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  • Travis Bowen

The Corporate Transparency Act: A Breakdown Of Its Mandates and Implications

Under The Anti-Money Laundering Act of 2020, which was part of the National Defense Authorization Act for FY 2021, the Corporate Transparency Act (“CTA”) was made into law and requires a certain number of business entities to prepare and file “beneficial ownership” information with the Treasury Department, particularly the Financial Crimes Enforcement Network “(FinCEN”). CTA was designed and passed to promote transparency in an effort to combat illicit financial activities. The CTA is a step toward greater corporate accountability, but some of its complexities and ambiguities demand a thorough exploration.

The CTA primarily targets money laundering, terrorism financing, and other financial activities that support illegal activities and aims to deter individuals and entities from exploiting U.S. corporations and limited liability companies for illegal purposes.

Breaking Down the Principal Provisions:

Beneficial Ownership: The definition of "beneficial ownership" is a central component of the CTA. The 2019 Transparency Proposal, first introduced by former Congressman Sean Patrick Maloney, defined a beneficial owner as a “natural person who, directly or indirectly, through any contract, arrangement, understanding, relationship, or otherwise.” Here are some additional ways in which it defines a beneficial owner:

  • Exercises substantial control over the corporation or LLC

  • Owns 25% or more of the equity interests of a corporation or LLC

  • Receives substantial economic benefits from the assets of a corporation or LLC

The Act requires businesses to report specific information, but in the absence of clear definitions for terms like "substantial control," there is ample room for confusion and ambiguity. Without clear guidelines, companies risk non-compliance. Interpreting and identifying the individuals influencing the company's assets or direction has never been more critical.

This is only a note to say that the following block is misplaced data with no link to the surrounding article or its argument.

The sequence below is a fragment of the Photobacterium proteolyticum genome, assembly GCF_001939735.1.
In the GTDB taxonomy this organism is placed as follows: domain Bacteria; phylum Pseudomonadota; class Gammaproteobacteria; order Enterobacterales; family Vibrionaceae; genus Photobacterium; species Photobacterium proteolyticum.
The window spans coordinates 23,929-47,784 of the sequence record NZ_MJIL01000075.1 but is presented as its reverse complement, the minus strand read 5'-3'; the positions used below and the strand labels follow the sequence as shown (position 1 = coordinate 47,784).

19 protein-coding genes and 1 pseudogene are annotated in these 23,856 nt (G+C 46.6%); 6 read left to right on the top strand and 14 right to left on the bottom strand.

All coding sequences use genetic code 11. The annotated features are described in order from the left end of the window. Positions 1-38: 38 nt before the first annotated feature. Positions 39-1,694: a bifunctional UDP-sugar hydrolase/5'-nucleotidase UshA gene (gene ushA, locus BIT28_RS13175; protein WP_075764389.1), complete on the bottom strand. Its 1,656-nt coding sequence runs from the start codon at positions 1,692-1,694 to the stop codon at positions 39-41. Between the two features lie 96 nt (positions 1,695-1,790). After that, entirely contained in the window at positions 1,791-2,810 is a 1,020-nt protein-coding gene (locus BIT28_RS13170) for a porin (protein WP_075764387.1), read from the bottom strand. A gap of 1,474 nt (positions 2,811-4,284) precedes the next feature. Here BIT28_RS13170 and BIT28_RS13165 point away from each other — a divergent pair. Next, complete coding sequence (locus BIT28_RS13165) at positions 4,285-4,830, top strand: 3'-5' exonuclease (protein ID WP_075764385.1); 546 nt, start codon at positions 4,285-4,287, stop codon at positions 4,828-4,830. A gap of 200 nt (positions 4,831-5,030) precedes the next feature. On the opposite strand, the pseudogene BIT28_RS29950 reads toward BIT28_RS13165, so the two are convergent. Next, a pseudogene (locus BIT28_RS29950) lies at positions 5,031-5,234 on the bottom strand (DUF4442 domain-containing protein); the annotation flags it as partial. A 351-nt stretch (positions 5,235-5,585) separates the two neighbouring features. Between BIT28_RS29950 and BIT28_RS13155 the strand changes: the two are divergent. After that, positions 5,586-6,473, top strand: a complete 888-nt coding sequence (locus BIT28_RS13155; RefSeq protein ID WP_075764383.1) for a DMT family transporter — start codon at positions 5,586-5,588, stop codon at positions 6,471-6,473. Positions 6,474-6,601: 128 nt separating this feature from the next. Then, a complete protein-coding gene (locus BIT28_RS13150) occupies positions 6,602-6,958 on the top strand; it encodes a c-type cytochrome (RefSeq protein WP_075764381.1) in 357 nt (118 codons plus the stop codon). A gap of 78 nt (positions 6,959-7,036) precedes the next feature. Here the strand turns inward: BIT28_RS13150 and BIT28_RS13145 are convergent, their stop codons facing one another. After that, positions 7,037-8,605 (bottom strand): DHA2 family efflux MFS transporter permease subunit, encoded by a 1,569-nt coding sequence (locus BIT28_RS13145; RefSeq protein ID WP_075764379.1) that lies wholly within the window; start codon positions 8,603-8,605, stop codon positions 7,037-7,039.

Navigating Exemptions: The CTA, in Section 5336(a)(11)(xxii), identifies certain exempt entities, which includes some of the following:

  • An issuer of securities under Section 12 of the ‘34 Act;

  • A government entity;

  • A bank;

  • A federal or state credit union;

  • A bank or savings and loan holding company;

  • A registered money transmitting business;

  • A broker or dealer registered under Section 15 of the ‘34 Act;

  • An Exchange or clearing agency registered on the ‘34 act;

  • Any other entity registered with the SEC;

  • An investment advisor required to file with the SEC;

  • A business with 20 or more full time employees and who has gross receipts for $5,000,000 and an operating presence in the US; and

  • Inactive business entities.

Penalties for Violating the Corporate Transparency Act

The potential penalties for violations of the Act are both civil and criminal. Any person who wilfully provides (or attempts to provide) false beneficial ownership information or who fails to report such information will receive civil penalties up to $500 per day and criminal penalties of up to $10,000 and potentially two (2) years of imprisonment. These potential imposed penalties underscore the need to report all required information correctly.

Applicants defined by the CTA.

The CTA defines an “Applicant" as any individual who (a) files an application to form a corporation, limited liability company, or other similar entity under the laws of a State or Indian Tribe or (b) registers or files an application to register a corporation, limited liability company or other similar entity formed under the laws of a foreign country to do business in the United States by filing a document with the secretary of state of similar office under the laws of a State of Indian Tribe.

Even with the government’s definition, we believe certain additional information is required in order to further differentiate between a company “applicant” – and those doing work on behalf of the application like an attorney.

Charting a Path Forward with Legal Counsel

Congress hopes that the CTA is a step towards a more transparent business environment; however, the reporting requirements are complex – depending on the specific circumstances of your business. Additionally, the government having access to vast amounts of sensitive data – on a business, their owners, and those who advise them, is concerning and potentially problematic. Constructive dialogue between businesses, the Treasury, and other regulatory bodies are needed to ensure that our data is being used for its intended purposes. If you have additional questions about the CTA and how it applies to your business directly, contact our office to set up a consultation.

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